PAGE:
For instance, I've got a row having a column C1 value = 'clean', and 2 different computer systems run this question:

  SET C1 = 'dirty'
WHERE id = 1


Without needing transactions, could it be guaranteed that the need for mysql_affected_rows() could be 1 for just one client and 0 for that other?

It depends :-)

In the two cases, the access is serialised (presuming you are utilizing a transactional engine like InnoDB) given that they hit exactly the same row, so that they will not hinder one another. Quite simply, the claims are atomic.

However, the affected row count really is dependent in your configuration set whenever you open the bond. The page for mysql_affected_rows() has this to express (my bold):

For UPDATE claims, the affected-rows value automatically is the amount of rows really transformed. Should you specify the customer_FOUND_ROWS flag to mysql_real_connect() when hooking up to mysqld, the affected-rows value is the amount of rows "found" that's, matched up through the WHERE clause.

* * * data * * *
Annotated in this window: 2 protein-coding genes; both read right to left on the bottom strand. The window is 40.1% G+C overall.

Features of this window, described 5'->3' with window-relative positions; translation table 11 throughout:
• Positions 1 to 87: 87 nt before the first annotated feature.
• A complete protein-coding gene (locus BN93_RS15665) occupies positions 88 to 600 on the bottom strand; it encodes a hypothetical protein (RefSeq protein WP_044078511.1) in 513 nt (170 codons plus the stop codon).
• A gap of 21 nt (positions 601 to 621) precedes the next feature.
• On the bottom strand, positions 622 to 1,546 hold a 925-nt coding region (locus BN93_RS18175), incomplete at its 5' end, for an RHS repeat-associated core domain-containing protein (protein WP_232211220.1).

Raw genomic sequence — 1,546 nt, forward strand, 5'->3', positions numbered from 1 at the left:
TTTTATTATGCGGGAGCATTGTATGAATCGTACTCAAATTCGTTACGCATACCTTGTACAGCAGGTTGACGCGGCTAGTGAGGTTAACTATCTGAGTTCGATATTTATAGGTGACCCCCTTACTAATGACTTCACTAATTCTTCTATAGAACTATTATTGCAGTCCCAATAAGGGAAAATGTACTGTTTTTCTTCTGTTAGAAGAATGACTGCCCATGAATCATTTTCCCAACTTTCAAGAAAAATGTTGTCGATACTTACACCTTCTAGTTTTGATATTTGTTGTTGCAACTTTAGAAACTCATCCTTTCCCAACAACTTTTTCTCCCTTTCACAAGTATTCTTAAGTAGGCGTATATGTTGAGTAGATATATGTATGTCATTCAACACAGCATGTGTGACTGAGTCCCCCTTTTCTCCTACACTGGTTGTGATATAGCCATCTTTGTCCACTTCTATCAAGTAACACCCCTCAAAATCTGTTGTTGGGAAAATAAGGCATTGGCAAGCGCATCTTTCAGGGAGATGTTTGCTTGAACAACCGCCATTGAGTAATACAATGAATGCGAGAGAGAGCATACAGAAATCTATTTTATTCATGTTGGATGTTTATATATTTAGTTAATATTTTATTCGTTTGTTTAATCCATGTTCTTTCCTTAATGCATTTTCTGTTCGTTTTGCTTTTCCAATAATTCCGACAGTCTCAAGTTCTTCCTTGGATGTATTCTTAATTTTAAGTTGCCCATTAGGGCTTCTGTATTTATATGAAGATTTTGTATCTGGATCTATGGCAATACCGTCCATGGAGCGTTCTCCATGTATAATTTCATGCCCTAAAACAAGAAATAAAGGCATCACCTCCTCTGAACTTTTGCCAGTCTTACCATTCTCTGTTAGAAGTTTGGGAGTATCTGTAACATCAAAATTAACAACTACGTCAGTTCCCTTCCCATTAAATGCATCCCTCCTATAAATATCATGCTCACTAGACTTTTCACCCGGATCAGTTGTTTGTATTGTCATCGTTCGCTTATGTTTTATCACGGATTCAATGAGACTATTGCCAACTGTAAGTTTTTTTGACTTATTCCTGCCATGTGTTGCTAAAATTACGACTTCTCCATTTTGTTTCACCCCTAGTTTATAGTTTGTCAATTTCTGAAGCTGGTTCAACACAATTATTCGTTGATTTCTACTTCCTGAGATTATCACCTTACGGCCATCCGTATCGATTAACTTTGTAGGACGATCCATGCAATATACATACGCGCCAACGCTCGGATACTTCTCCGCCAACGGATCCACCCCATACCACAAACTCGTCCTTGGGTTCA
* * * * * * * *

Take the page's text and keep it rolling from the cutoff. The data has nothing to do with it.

And from the mysql_real_connect page:

CLIENT_FOUND_ROWS: Return the amount of found (matched up) rows, not the amount of transformed rows.

So, when it comes to what goes on with CLIENT_FOUND_ROWS being set up, the affected rows for:

UPDATE T1 SET C1 = 'dirty' WHERE id = 1

have nothing related to if the information is transformed, only what rows matched up. This is 1 for queries.

However, if CLIENT_FOUND_ROWS was not set, the 2nd query wouldn't really be altering the row (becasue it is already populated with 'dirty') and might have a row count of zero.

Should you wanted the same behavior no matter that setting (only showing changes), you could utilize something similar to:

UPDATE T1 SET C1 = 'dirty' WHERE id = 1 AND C1 <> 'dirty'

MySQL is Acidity-compliant if you are using a transactional storage engine like InnoDB.